I debated whether or not I wanted to skip seeing Perito Moreno Glacier in El Calafate, Argentina. After all, I’d just returned from Antarctica, where I’d seen dozens of glaciers. However, I hadn’t see any glaciers calving, and I desperately wanted to see a giant chunk of ice fall off the face of a glacier.
This year, Perito Moreno had advanced across the lake to the opposite shore, blocking off water that would normally feed into the downstream river. Between the immense pressure of the ice pushing from behind, and the higher water pushing from the side, I was almost assured of seeing some calving. I followed wooden walkways that paralleled the glacier, allowing astonishing close-up views of its face. The ice popped and crackled as it shifted and moved. On several occasions, mini explosions rent the air. Each time, I scanned the face of the glacier excitedly, hoping to witness the glacier calving. Each time, I spotted only small pieces of ice plunging into the water below. Nothing to rave about.
I paused at one platform and looked back at the “nose” of the Perito Moreno Glacier, where a pointed spire of ice was leaning away from the body of the glacier. As I watched, a few small pieces broke away and splashed into the lake. But wait! Were my eyes playing tricks on me? I could have sworn that pinnacle of ice moved just a fraction. I thought maybe it was my imagination, so I watched it for a while. There was no doubt about it, that enormous spear of ice was tilting forward in tiny increments.
What to do? If I retraced my steps to the front, where I would have a head-on view of the glacier, I might miss it falling. I decided it was worth the risk. I ran up and down endless stairways until I was back on the main viewing platform. I made it just in time. With a mighty roar, the nose calved off the glacier and toppled into the water, sending torrents of water spouting into the air.
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14 thoughts on “VIDEO: Giant Chunk of Ice Calves Off Face of the Perito Moreno Glacier in El Calafate, Argentina”
Fabulous! You captured the sound as well!
It was like the roar of a freight train, Irene.
Fantastic video and awesome commentary, Barbara! So glad you decided to go back to catch that amazing phenomenon for the rest of us to see!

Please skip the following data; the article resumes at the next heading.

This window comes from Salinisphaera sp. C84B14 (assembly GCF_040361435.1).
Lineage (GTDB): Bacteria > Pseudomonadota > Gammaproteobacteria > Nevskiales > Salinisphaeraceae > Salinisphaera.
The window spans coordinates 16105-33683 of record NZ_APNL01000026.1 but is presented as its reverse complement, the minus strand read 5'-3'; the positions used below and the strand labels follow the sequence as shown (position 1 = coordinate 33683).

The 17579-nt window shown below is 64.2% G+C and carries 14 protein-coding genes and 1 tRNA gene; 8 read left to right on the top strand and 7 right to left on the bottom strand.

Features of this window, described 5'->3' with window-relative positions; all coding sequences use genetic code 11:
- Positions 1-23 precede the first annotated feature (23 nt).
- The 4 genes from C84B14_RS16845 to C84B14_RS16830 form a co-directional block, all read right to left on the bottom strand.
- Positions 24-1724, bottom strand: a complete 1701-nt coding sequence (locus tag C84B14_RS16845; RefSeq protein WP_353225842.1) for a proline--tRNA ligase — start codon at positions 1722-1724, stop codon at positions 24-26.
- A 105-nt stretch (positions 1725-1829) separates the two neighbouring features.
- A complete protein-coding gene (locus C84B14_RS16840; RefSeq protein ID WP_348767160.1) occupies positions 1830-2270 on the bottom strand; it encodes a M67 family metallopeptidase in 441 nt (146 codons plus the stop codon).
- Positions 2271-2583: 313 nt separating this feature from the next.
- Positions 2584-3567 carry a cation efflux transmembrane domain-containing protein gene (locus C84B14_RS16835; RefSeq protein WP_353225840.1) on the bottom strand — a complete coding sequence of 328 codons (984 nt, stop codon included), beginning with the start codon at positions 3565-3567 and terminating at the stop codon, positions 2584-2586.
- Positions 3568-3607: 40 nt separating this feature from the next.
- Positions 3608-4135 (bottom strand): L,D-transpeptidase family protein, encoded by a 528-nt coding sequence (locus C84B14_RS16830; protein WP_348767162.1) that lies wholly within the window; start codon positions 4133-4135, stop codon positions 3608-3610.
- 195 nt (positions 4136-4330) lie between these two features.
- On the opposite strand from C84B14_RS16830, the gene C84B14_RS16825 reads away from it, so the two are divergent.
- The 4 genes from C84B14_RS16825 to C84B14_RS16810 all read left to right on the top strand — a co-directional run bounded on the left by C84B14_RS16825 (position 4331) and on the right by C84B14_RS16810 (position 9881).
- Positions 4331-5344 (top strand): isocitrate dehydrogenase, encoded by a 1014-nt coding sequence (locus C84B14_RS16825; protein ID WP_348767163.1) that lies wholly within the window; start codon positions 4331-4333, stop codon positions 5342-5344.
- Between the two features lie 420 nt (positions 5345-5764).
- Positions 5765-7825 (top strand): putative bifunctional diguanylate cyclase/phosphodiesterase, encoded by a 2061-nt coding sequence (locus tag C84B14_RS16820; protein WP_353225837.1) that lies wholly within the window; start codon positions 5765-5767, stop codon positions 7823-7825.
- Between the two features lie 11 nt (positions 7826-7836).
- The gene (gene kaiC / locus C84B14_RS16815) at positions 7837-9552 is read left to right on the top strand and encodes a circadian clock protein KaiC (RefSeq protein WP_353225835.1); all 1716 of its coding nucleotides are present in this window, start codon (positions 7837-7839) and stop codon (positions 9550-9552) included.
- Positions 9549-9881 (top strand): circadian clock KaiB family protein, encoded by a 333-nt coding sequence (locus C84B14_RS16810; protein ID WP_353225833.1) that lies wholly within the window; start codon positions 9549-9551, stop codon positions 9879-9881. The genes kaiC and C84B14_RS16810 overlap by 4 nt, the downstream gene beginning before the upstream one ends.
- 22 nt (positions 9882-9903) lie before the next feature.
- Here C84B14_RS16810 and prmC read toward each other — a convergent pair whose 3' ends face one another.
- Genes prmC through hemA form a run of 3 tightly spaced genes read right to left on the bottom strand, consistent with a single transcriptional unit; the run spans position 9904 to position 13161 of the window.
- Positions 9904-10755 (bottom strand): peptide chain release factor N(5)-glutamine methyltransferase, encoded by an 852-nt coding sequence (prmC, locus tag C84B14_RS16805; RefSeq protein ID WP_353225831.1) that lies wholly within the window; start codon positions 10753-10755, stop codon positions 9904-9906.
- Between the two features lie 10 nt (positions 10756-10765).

Thanks Cris. It was a lucky catch, to say the least. 🙂
Gorgeous, thank you! (I wish you had a “like” button so I could acknowledge your posts without having to write my name and email to comment but just so you know I am reading a lot of your posts!)
Thank you Kim! It’s always wonderful to hear that there are readers in the background, reading and appreciating what I do.
Barbs, it’s always great to read your experience. We didn’t have the energy, physically, we didn’t want to push ourselves. Instead enjoy the view above, instead of going down the wooden stairs. Still, we heard the sound of ice falling. Am grateful that we experienced it.
Wow! That must have been a huge chunk that calved off if you could hear the roar from above!
Barbara, What perfect timing and what a grand sight! The risk you took certainly was worth it! It seems like around every turn, something else great happens on your Antarctic and South American adventure!
Hi Sylvia: I often marvel at the things that happen to me, mostly without the least bit of planning. Shaking hands with the Dalai Lama, being given a gift of blessed fruit by monks at a temple in northern Thailand, walking with a national park ranger in Tanzania and coming upon the rare sight of giraffes mating. And so much more. I don’t know if I’m just a lucky person or I’m somehow spiritually connected in a way that creates an opening for these experiences. The calving glacier was just another example, and I am always so grateful that the universe has seen fit to allow me to have them.
I think you see these wonderful things because you can share them and let others travel through your posts.
Thank you for what you do.
That’s such a sweet thing to say Mary. Thanks so much!
Hi Barbara, whatever the reason for you having such great travel experiences, good karma or otherwise, your readers are also beneficiaries! I like to think that good people deserve to have good life experiences! And, if that is true, you must be a very good person!!
Thank you Sylvia! That’s such a sweet thing to say. I try to be the best person I can be.